14 September 2021

Nostalgic nights at Jameson's On the Pier

| Kim Treasure
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Nick and Pat Jameson

Nick and Pat Jameson at Jameson’s On the Pier. Photo: Supplied.

In the 1990s, back when going out to a restaurant was something we took for granted, there was still something special about a night at Jameson’s On the Pier.

As the only truly waterfront restaurant in Batemans Bay, Jameson’s was the place for celebrations – engagements, wedding anniversaries, birthdays and date nights were all marked by lunch or dinner literally on the pier by the northern edge of the Clyde River.

Nick and Pat Jameson ran the show, welcoming hordes of Canberrans each weekend eager to enjoy their famous seafood platter or crème brûlée.

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Now 72, Nick remembers those times fondly – first as a chef in the tiny kitchen that served the popular restaurant, then later as the jovial host.

“We used to have a lot of fun, particularly at New Year’s Eve,” he said. “We were the first ones to put on fireworks.

“We put them in a punt and the landlord and I would go out and light them. There was one time he was in a hurry and he just lit everything at once. We had a one minute display and it was lucky we didn’t go up with it!”

It was a long way from Nick’s start in an English catering college.

After a two year full-time course, Nick joined a hotel company and began management training that took him through every department.

“I started as a waiter, then went into the kitchen and then accounts,” he recalls. “Then I went to Paris for 18 months.

“I was 23 in Paris. The kitchen was in the basement and it was a coal-fired stove. If you see a chef wearing a sweat scarf, that’s why; it was very hot in those days.”

A friend’s wedding first brought Nick and Pat to Australia. They were so taken with the place they went back to England, obtained a permanent visa and returned.

Nick credits Australia’s laidback ways with his return to the kitchen.

“I was with a friend at Moore Park Golf Club when the kitchen burnt down,” he said. “The caterers just walked away.

“You know how casual Australia is. This bloke leans across the bar and says to my buddy, ‘you can cook, can’t you?’ and that’s how we became the Moore Park caterers.”

The golfing connection also drew the Jamesons to Batemans Bay. A former Moore Park pro, Barry Podmore, moved to the Catalina Golf Club and rang to let Nick know the catering contract was coming up there.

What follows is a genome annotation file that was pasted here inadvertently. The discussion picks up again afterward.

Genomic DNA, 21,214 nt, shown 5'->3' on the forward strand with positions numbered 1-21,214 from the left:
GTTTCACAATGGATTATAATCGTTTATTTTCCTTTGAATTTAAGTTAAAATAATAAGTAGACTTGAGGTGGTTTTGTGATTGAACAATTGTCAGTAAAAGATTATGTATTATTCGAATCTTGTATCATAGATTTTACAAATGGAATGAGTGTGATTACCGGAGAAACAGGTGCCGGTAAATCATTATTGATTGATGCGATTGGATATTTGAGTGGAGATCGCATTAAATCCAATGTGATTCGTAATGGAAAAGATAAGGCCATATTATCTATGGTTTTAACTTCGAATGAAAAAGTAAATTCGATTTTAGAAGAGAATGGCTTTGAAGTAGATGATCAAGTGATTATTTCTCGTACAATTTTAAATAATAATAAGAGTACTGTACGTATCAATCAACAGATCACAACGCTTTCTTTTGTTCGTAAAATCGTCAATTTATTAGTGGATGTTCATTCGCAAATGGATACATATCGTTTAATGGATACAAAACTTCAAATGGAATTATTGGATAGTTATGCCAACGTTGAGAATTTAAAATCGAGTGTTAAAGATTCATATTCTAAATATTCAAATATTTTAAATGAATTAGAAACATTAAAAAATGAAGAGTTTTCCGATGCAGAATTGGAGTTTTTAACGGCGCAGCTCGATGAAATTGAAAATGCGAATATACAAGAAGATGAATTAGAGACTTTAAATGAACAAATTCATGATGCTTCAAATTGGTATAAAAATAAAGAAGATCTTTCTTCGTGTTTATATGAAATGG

The rest, as they say, is history.

“We ran the restaurant at the Catalina Club for six years, then went back to the UK for a year,” Nick said.

“When we came back, we got the lease for Jameson’s On the Pier.

“Previously, the restaurant was run by the landlord. It was a fish and chip shop – the trawler used to come in and unload there.”

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Nick and Pat had grander plans. Jameson’s was not fine dining, but it was a substantial step up from club food and it quickly gained a reputation as one of the best places to eat in Batemans Bay.

“We were catering for a big Canberra market on the weekend,” Nick said. “We knew we had to do seafood, being on the water, and that’s what we became famous for.

“Our seafood platter always had the wow factor and we introduced the dessert plate – we wanted people to enjoy the whole menu.

“We operated for 10 years and we were in the Good Food Guide for eight of those years. We couldn’t have done it without the fantastic staff we had, some of whom were with us throughout.

“Anyone who had visitors from overseas or interstate, Jameson’s was where they took them – we were the only place on the water and Pat was very good with customers.

“I came out of the kitchen three years into the venture, but I still influenced the menu.”

Despite the restaurant’s popularity, the long hours and hard work eventually took their toll.

“At the end of the day, when you are running a business like that, it’s very personal,” Nick said. “It was ‘Jameson’s On the Pier’, so one of us had to be there. That was part of the package.”

So Nick and Pat moved on, and the restaurant became On The Pier, operating successfully until work on the new Batemans Bay Bridge forced its closure in 2019.

On the Pier

The On the Pier team announced the restaurant’s closure in 2019. Photo: Facebook.

Nick moved on to become a part-time commercial cookery teacher at Moruya TAFE for 17 years, moulding the next generation of chefs, while Pat found a perfect fit for her customer-first approach with a career in real estate.

With one daughter and three grandchildren in Batemans Bay, and another daughter in Canberra, the capital region has become their forever home.

“Although, whenever the grandchildren rile me up, I do threaten to go to Tasmania,” Nick said with a laugh.

But he still loves hospitality and the career path he’s chosen.

“I used to tell my students, ‘it’s your ticket to the world, you can get a job anywhere’, although not during COVID.”

Do you have memories, or photos, of nights at Jameson’s On the Pier? Comment below.

Original Article published by Kim Treasure on The RiotACT.

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